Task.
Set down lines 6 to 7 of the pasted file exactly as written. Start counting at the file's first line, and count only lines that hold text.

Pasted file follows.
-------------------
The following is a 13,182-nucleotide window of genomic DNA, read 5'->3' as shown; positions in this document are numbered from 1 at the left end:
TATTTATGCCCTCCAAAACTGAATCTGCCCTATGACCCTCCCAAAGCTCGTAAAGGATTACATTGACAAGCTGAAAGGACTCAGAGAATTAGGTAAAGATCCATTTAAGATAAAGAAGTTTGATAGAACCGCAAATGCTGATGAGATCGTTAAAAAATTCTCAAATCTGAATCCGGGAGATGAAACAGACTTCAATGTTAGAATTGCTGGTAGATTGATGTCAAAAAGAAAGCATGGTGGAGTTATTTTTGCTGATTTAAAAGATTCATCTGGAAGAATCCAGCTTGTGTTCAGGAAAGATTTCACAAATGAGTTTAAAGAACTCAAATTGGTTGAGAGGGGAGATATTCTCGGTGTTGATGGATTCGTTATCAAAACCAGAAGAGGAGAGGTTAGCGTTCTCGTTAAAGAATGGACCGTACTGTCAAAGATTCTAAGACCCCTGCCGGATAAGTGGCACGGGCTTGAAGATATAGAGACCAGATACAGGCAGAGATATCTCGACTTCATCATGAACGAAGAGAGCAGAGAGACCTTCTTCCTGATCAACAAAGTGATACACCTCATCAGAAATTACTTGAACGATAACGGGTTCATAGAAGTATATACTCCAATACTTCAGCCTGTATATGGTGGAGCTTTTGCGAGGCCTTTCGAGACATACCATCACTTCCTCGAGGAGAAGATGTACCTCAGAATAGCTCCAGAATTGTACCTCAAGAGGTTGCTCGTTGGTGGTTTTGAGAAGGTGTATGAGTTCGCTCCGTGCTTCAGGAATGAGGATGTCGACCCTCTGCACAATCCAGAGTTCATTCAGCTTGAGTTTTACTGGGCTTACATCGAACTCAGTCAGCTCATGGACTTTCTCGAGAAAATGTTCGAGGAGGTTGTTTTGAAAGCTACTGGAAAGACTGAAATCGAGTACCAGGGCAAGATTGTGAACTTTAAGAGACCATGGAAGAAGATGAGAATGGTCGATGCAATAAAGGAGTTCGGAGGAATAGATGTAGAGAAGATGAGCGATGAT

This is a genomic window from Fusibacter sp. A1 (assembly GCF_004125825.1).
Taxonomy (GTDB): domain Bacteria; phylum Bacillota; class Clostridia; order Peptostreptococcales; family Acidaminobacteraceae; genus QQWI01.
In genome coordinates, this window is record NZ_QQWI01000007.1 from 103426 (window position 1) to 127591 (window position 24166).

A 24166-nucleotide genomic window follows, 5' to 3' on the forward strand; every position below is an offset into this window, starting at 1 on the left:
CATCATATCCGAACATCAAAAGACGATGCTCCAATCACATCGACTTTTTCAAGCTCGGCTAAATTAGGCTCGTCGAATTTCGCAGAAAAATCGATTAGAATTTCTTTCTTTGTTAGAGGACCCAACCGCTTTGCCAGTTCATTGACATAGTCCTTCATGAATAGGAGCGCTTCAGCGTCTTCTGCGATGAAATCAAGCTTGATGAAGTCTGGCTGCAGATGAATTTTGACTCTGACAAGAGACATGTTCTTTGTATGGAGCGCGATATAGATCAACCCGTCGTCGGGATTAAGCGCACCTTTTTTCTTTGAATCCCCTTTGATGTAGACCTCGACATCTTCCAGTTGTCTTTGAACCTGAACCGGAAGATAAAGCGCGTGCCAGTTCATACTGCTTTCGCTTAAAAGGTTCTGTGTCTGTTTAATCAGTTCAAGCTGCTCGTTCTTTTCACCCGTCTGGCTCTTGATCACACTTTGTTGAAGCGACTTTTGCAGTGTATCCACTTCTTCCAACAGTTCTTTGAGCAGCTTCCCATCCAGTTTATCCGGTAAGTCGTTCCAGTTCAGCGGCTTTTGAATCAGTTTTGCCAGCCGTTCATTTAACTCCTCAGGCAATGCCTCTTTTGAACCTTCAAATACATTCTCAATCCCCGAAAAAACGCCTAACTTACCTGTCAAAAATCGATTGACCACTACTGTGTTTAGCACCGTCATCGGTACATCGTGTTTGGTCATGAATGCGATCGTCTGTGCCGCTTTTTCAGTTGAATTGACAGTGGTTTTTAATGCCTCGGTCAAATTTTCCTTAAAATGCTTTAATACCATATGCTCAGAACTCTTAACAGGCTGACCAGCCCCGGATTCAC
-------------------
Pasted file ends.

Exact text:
A 24166-nucleotide genomic window follows, 5' to 3' on the forward strand; every position below is an offset into this window, starting at 1 on the left:
CATCATATCCGAACATCAAAAGACGATGCTCCAATCACATCGACTTTTTCAAGCTCGGCTAAATTAGGCTCGTCGAATTTCGCAGAAAAATCGATTAGAATTTCTTTCTTTGTTAGAGGACCCAACCGCTTTGCCAGTTCATTGACATAGTCCTTCATGAATAGGAGCGCTTCAGCGTCTTCTGCGATGAAATCAAGCTTGATGAAGTCTGGCTGCAGATGAATTTTGACTCTGACAAGAGACATGTTCTTTGTATGGAGCGCGATATAGATCAACCCGTCGTCGGGATTAAGCGCACCTTTTTTCTTTGAATCCCCTTTGATGTAGACCTCGACATCTTCCAGTTGTCTTTGAACCTGAACCGGAAGATAAAGCGCGTGCCAGTTCATACTGCTTTCGCTTAAAAGGTTCTGTGTCTGTTTAATCAGTTCAAGCTGCTCGTTCTTTTCACCCGTCTGGCTCTTGATCACACTTTGTTGAAGCGACTTTTGCAGTGTATCCACTTCTTCCAACAGTTCTTTGAGCAGCTTCCCATCCAGTTTATCCGGTAAGTCGTTCCAGTTCAGCGGCTTTTGAATCAGTTTTGCCAGCCGTTCATTTAACTCCTCAGGCAATGCCTCTTTTGAACCTTCAAATACATTCTCAATCCCCGAAAAAACGCCTAACTTACCTGTCAAAAATCGATTGACCACTACTGTGTTTAGCACCGTCATCGGTACATCGTGTTTGGTCATGAATGCGATCGTCTGTGCCGCTTTTTCAGTTGAATTGACAGTGGTTTTTAATGCCTCGGTCAAATTTTCCTTAAAATGCTTTAATACCATATGCTCAGAACTCTTAACAGGCTGACCAGCCCCGGATTCAC